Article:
Is the risk in active jobs or other social factors?
A study of transport workers in the 50s found conductors were healthier than the more sedentary drivers.
Flickr: Paul Townsend
Landmark research in the 1950s looked at the difference between London Transport Authority conductors, whose jobs kept them active, and drivers, whose jobs kept them relatively sedentary. The drivers were found to be at higher risk of coronary heart disease.
Since the 1950s, many physically strenuous jobs have been made superfluous by technological advances, suggested Professor Jo Salmon from Deakin University’s Institute for Physical Activity and Nutrition, who was not involved in the study.
“Times have changed and we know there’s not that many highly active occupations left,” she said.
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“While some of the studies adjusted for things that we call confounders — like smoking, alcohol intake, dietary intake, which are all independent risk factors for premature death — we do know that people who are living in disadvantage are more likely to have these clustered risk behaviours. This is all bundled up together,” Professor Salmon said.
Curtin University’s Professor Leon Straker, who co-authored the paper, agreed socioeconomic status was difficult to extricate from the physical nature of the jobs in the study, and added that these jobs often had additional risk factors, such as chemical exposure or increased sun exposure.
But he thinks the link is still there.
Some of the studies that were analysed as part of the research published today tried to control for socioeconomic status.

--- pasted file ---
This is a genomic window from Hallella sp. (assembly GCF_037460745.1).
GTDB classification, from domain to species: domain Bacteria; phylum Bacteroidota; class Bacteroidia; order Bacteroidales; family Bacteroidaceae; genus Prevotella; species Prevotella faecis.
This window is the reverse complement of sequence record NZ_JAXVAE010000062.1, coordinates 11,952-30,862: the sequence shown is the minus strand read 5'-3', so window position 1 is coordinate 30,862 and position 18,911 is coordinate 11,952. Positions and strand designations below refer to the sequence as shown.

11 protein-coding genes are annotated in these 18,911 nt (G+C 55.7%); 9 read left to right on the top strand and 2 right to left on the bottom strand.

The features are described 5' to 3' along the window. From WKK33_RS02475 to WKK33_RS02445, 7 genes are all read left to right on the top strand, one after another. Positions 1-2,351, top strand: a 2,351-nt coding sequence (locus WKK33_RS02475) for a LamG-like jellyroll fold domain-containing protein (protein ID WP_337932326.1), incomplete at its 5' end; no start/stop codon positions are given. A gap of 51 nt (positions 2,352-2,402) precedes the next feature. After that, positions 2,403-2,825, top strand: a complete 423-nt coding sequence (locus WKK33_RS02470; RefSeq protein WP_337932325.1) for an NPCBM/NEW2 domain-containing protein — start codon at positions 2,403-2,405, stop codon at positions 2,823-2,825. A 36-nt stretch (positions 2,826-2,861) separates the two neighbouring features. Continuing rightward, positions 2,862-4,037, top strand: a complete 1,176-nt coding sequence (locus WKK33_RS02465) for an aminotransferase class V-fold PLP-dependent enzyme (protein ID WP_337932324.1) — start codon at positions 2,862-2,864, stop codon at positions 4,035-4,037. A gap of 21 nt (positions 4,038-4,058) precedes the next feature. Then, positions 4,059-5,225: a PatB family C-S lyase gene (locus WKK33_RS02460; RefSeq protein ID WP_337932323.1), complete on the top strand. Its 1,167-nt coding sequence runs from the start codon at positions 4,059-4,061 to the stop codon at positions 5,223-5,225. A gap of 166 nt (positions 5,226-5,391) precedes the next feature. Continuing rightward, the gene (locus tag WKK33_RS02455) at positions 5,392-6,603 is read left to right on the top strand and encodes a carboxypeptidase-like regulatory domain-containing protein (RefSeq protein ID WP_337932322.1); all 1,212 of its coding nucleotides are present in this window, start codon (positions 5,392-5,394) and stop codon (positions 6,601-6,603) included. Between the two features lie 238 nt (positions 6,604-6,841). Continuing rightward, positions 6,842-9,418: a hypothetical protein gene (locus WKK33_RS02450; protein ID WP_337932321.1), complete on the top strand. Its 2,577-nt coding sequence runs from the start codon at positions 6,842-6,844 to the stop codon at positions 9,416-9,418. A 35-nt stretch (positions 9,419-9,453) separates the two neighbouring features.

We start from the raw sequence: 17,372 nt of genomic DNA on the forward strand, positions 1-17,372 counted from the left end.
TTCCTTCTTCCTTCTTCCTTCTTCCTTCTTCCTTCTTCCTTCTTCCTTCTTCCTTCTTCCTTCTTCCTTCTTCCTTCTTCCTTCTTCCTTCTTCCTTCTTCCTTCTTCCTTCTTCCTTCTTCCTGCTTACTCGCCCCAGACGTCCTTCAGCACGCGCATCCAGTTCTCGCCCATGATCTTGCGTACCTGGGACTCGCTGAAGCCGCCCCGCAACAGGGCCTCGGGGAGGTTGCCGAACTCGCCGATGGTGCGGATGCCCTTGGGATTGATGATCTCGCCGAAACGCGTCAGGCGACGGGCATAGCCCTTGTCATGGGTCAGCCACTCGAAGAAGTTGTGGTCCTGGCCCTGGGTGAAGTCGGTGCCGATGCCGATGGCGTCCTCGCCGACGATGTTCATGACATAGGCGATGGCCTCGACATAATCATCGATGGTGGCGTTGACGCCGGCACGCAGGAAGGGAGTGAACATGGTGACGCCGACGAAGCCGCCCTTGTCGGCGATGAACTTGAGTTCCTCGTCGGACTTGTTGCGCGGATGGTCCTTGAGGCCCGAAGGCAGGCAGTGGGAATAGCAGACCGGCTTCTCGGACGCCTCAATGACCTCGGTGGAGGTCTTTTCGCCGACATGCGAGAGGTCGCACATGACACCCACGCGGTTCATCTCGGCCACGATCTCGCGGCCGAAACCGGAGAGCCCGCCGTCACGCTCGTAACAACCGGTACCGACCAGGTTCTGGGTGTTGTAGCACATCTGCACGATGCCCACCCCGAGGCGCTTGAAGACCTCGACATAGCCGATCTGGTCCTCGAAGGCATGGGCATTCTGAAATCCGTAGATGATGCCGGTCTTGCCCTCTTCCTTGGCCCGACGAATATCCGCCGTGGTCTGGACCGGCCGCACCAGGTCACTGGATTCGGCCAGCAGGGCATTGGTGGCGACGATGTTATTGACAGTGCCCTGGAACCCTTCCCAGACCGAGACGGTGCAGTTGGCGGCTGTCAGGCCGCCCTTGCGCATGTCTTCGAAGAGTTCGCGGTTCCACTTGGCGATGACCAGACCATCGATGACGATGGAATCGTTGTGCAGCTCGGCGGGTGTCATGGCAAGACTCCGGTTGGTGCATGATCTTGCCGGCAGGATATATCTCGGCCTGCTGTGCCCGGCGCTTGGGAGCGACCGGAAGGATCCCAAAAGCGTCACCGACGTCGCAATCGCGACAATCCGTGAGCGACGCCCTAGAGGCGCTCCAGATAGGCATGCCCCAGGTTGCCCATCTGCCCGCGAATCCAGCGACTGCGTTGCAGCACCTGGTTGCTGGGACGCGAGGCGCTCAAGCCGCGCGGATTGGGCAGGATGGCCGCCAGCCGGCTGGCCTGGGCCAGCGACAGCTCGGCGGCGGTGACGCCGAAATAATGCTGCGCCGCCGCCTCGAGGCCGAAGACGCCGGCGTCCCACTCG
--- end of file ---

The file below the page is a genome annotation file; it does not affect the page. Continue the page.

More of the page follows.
“Our hypothesis is that the physical activity that people do in work is different to the physical activity people do in leisure, and it’s different in ways that’s really important for how a body responds and becomes fitter, stronger and healthier,” he said.
“If you think about a lot of physically active jobs, they’re often active for really long periods of time, eight hours as a typical workday or longer, and the intensity that they’re working at isn’t necessarily as high as somebody who is going out for a 30-minute run.
“So the intensity’s lower, but it’s over a much longer period of time and you don’t have the same recovery options at work as you do in leisure.”
Professor Straker speculated it could be something about the difference in intensity or the repetitive movements of occupational exercise that might mean men don’t get the same health benefits as they do from leisure activity.
The study’s link between higher physically demanding jobs and risk of death was only found in men, not women — who got the same benefit from workplace physical activity as they’d get from leisure activity.
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“Our best guess is that it’s probably a combination of the two.”
But she said workers with physical jobs who took the time to exercise too, would likely be fitter and better able to cope with the demands of the job — as well as having the longer-term benefit of reducing the risk of premature death.
“Because probably, what will happen is you will manage your job easier and find the job less stressful.”